Skip to comments.Holy Week Starts Today - Hosanna to the King of Kings!
Posted on 03/20/2005 8:37:02 AM PST by Teófilo
Today is Sunday of the Passion of Our Lord, known traditionally as "Palm Sunday." The readings for today emphasize the Lord's kingship manifested in thorough simplicity and humility. Both of today's Gospel readings are taken from the Gospel according to St. Matthew, the one proclaimed before the Palm procession, and the one crowning the Liturgy of the Word--the last one, the full reading of the Passion according to that evangelist.
I have a confession to make. I was the reader yesterday in the Vesper Mass. I was assigned the "narrator" part of the four-part Gospel reading with the celebrant reading the words of Christ, another man reading the individual responses encountered in the Passion story, and the people reading the collective responses.
When I reached St. Matthew 27:26-50, I choked. That has never happened to me before. The narrative became very vivid to me, and I started reading it as if I had been an eyewitness, as if I had been "there." No no, I didn't "perform" the reading, I did no theatrics, and I maintained the appropriate composure and dignity required for the proclamation of the Gospel.
For a second, the Gospel became what the were in the beginning: News. I was reading the News, in fact, "the Good News." The experience was extremely emotional to me, perhaps even spiritual, but I'm still sorting that out. The lesson learn here for all of us is that we should approach the Word of God with due reverence, and proclaim it with sobriety. Approach the Word in all its freshness and the Word will not shy away from you.
Anyway, this business of the Passion is not all about me, is about us. God has come to save us from sin, death, and the effects of sin; God has come to save for Himself. God's love transforms everything it touches and every ting it touches returns to Him.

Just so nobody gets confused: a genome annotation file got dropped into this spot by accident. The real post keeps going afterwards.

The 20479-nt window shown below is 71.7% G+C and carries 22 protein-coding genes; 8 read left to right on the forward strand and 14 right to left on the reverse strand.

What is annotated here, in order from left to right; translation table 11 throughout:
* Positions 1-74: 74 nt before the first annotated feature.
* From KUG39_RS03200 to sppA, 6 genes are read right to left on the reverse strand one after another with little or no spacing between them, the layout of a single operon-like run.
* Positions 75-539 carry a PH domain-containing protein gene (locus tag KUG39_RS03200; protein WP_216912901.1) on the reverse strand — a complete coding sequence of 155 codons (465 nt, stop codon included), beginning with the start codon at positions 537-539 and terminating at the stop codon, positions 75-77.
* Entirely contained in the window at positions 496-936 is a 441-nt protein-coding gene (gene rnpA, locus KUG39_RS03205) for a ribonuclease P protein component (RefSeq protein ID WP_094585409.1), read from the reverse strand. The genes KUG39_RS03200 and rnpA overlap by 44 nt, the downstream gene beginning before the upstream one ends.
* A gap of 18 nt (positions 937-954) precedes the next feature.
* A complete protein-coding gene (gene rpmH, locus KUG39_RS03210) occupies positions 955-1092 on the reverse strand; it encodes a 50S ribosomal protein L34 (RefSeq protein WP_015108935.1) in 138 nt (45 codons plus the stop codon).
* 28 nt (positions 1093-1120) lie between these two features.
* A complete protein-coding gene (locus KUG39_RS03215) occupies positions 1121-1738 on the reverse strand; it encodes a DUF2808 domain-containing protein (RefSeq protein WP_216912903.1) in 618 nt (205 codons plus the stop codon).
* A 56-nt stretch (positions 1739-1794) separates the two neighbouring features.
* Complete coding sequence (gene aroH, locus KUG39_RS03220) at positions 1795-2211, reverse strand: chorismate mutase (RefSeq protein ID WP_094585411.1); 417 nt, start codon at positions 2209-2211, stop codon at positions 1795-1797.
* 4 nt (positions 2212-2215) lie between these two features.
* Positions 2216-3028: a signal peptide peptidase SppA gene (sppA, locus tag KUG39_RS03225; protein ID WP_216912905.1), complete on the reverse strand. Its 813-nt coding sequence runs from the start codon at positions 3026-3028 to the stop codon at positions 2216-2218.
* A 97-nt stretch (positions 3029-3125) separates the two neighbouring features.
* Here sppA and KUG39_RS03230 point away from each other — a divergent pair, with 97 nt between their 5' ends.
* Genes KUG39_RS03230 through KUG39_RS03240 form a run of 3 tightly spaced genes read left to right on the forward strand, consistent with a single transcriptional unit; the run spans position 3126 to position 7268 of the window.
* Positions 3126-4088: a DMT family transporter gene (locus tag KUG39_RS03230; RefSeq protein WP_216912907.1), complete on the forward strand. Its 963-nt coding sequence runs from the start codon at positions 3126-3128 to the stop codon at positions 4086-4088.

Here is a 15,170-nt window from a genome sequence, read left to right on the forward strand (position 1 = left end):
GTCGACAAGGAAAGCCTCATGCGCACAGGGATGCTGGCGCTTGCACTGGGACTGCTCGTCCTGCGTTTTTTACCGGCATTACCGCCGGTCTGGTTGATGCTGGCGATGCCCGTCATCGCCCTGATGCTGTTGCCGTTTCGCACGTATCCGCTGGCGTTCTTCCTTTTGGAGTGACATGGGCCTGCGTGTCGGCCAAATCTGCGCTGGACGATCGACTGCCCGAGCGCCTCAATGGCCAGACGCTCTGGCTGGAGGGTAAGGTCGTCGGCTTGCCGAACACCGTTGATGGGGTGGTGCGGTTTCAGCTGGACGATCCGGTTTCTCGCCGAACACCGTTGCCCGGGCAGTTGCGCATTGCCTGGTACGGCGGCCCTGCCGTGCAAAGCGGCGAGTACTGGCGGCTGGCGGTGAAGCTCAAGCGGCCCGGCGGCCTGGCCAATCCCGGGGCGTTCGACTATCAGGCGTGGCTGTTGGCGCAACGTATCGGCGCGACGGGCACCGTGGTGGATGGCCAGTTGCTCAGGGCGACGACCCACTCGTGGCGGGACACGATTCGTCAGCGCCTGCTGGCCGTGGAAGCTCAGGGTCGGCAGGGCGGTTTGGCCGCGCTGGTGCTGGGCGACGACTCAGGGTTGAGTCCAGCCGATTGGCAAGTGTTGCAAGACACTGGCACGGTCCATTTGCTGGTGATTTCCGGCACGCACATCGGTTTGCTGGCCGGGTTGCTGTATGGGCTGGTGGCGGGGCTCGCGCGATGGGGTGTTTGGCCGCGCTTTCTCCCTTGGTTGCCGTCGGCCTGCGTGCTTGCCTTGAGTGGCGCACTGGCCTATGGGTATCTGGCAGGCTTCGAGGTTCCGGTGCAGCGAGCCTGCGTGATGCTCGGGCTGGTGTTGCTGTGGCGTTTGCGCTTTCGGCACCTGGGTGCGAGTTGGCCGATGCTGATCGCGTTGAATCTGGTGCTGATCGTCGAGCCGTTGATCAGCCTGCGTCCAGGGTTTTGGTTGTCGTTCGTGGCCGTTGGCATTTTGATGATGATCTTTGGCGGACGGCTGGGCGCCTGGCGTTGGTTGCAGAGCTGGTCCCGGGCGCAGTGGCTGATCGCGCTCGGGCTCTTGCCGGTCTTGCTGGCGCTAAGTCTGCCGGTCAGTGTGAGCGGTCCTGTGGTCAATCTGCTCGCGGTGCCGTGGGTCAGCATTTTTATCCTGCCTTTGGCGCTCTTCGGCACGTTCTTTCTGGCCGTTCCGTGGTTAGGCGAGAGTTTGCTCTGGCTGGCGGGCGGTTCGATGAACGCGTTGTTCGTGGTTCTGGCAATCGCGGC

Let us pray that during this Holy Week that starts today, the Lord makes us grow in love wisdom and prudence, so that we in turn may love one another as He loves us first.
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Yesterday (Friday) He came with His disciples from the desert village of Ephrem to Jericho. When near the Jordan we heard from His lips the third prophecy of the crucifixion. Then Salome approached with her two sons, John and James, and begged important positions for them in the coming kingdom. This gave Jesus the opportunity to proclaim His wonderful teaching on humility. We stand close and listen.
The Lord enters Jericho. I am Zacheus, the chief publican, the little man who wants to see the Messiah from a tree. He looks up to me and says, "Today salvation has come to your house!" He stays two nights with me, a despised publican!
Over the Sabbath Jesus remains in Jericho. The next day (Sunday) He starts for Jerusalem at the head of a lordly caravan. Along the road there sits a blind beggar. It is I, again. "Jesus, Son of David, have mercy on mel" He heals my eyes, I see, I am enlightened!
In procession we pass through Jericho's inhospitable ravines up to Jerusalem. Night intervenes and Jesus stops at Bethany. He is joyously welcomed by Martha and Mary. Am I an active Martha or a meditating Mary? Possibly it was on this Sunday evening that the memorable meal took place when, with Lazarus present and Martha as hostess, Mary poured out the costly ointment for Jesus' burial. It was the act which estranged Judas completely from his Master.
In solemn procession on Monday afternoon the King of Israel comes to the top of Olivet, weeps over Jerusalem, and then continues on to the temple. We feel ourselves part of this festive procession, waving palms in our hands. We accompany our King and watch Him drive the money-changers out of His Father's house. Tuesday morning He returns with His disciples and while crossing Mt. Olivet curses the unfruitful fig tree, a figure of the Jewish people. This barren tree is likewise a warning for us.
Verbal encounters with the Jews take place in the temple courtyard until Wednesday afternoon when Christ hurls His eightfold curse upon Pharisee and Jew, and leaves the temple forever. With His disciples He then proceeds to the Mount of Olives and delivers His powerful discourse on the end of the world and the destruction of Jerusalem. Present in spirit we hear this sermon and take to heart His final admonition, "Be vigilant!" Meanwhile Judas has left the circle of disciples and offers his assistance to the chief priests.
Thursday morning Christ sends Peter and John from Bethany into the city to make the needed preparation for the Passover meal. As evening falls He bids farewell to His mother and His friends and goes with His apostles to the Upper Room in Jerusalem for His "Last Supper" with them.In mind and in heart we will follow our Blessed Lord closely during these sacred days of Holy Week.
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